UCLA hospitals to serve antibiotic-free meat

by Meat&Poultry Staff
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LOS ANGELES – UCLA is serving antibiotic-free meat at the university's hospitals, according to a Los Angeles Times report.

Antibiotic-free beef and chicken products are now on the menus at Ronald Reagan UCLA Medical Center and UCLA Medical Center in Santa Monica. UCLA made the switch as part of its fight against antibiotic resistant "superbugs" and to send a "symbolic message" to patients and visitors, according to the report. UCLA joins Whole Foods, Chipotle and Panera Bread, all of which already have stopped serving meat from animals fed antibiotics to promote growth.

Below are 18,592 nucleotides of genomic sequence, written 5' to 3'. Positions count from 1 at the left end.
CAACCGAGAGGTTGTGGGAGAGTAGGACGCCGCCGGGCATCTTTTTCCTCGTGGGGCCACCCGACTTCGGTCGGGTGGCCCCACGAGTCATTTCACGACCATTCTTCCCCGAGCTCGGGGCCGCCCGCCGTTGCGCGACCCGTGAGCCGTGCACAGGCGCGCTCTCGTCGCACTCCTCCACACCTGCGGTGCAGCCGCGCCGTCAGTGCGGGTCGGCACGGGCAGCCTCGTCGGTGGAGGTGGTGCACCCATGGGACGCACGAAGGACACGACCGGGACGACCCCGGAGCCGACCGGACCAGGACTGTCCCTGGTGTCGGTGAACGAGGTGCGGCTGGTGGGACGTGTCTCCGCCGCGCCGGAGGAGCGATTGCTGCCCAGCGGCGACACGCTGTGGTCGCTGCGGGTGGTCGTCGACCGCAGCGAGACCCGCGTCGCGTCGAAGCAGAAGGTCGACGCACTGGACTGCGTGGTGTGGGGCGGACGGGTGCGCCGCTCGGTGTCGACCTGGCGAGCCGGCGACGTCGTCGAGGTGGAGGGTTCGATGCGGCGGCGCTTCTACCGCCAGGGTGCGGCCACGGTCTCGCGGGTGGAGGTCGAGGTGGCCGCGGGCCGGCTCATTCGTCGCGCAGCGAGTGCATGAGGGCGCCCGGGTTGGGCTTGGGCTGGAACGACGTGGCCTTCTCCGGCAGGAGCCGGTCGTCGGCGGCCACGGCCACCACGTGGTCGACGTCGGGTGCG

The viability of antibiotic resistance and the effects of antibiotics in animal production has been the subject of debate for many years. In December 2013, the Food and Drug Administration issued final guidance on phasing out the use of "medically important antimicrobials" in animals used for food.

In September, the Atlanta-based Centers for Disease Control and Prevention (CDC) issued a report that said more than 2 million people in the US get infections that are resistant to antibiotics and at least 23,000 people die as a result. CDC's recommendations for slowing the development of antibiotic resistant bacteria included only using antibiotics to treat disease.
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